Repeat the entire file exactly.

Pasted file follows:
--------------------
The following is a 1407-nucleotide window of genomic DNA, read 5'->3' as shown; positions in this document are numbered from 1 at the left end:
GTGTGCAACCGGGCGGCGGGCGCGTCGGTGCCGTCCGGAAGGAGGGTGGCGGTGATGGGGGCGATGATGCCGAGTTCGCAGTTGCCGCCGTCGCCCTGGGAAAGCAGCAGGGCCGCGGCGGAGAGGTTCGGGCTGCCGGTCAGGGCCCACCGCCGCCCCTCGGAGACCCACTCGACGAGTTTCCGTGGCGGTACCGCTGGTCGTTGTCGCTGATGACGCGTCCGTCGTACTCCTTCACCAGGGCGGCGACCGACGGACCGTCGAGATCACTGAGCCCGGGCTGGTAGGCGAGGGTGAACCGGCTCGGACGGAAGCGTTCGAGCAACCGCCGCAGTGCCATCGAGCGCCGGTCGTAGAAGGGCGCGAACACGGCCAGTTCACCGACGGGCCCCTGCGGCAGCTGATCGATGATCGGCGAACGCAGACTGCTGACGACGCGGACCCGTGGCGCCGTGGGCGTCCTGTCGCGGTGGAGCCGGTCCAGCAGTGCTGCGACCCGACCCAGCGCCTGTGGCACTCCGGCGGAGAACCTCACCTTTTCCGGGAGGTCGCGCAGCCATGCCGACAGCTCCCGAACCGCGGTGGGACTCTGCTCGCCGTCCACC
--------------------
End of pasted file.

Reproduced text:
The following is a 1407-nucleotide window of genomic DNA, read 5'->3' as shown; positions in this document are numbered from 1 at the left end:
GTGTGCAACCGGGCGGCGGGCGCGTCGGTGCCGTCCGGAAGGAGGGTGGCGGTGATGGGGGCGATGATGCCGAGTTCGCAGTTGCCGCCGTCGCCCTGGGAAAGCAGCAGGGCCGCGGCGGAGAGGTTCGGGCTGCCGGTCAGGGCCCACCGCCGCCCCTCGGAGACCCACTCGACGAGTTTCCGTGGCGGTACCGCTGGTCGTTGTCGCTGATGACGCGTCCGTCGTACTCCTTCACCAGGGCGGCGACCGACGGACCGTCGAGATCACTGAGCCCGGGCTGGTAGGCGAGGGTGAACCGGCTCGGACGGAAGCGTTCGAGCAACCGCCGCAGTGCCATCGAGCGCCGGTCGTAGAAGGGCGCGAACACGGCCAGTTCACCGACGGGCCCCTGCGGCAGCTGATCGATGATCGGCGAACGCAGACTGCTGACGACGCGGACCCGTGGCGCCGTGGGCGTCCTGTCGCGGTGGAGCCGGTCCAGCAGTGCTGCGACCCGACCCAGCGCCTGTGGCACTCCGGCGGAGAACCTCACCTTTTCCGGGAGGTCGCGCAGCCATGCCGACAGCTCCCGAACCGCGGTGGGACTCTGCTCGCCGTCCACC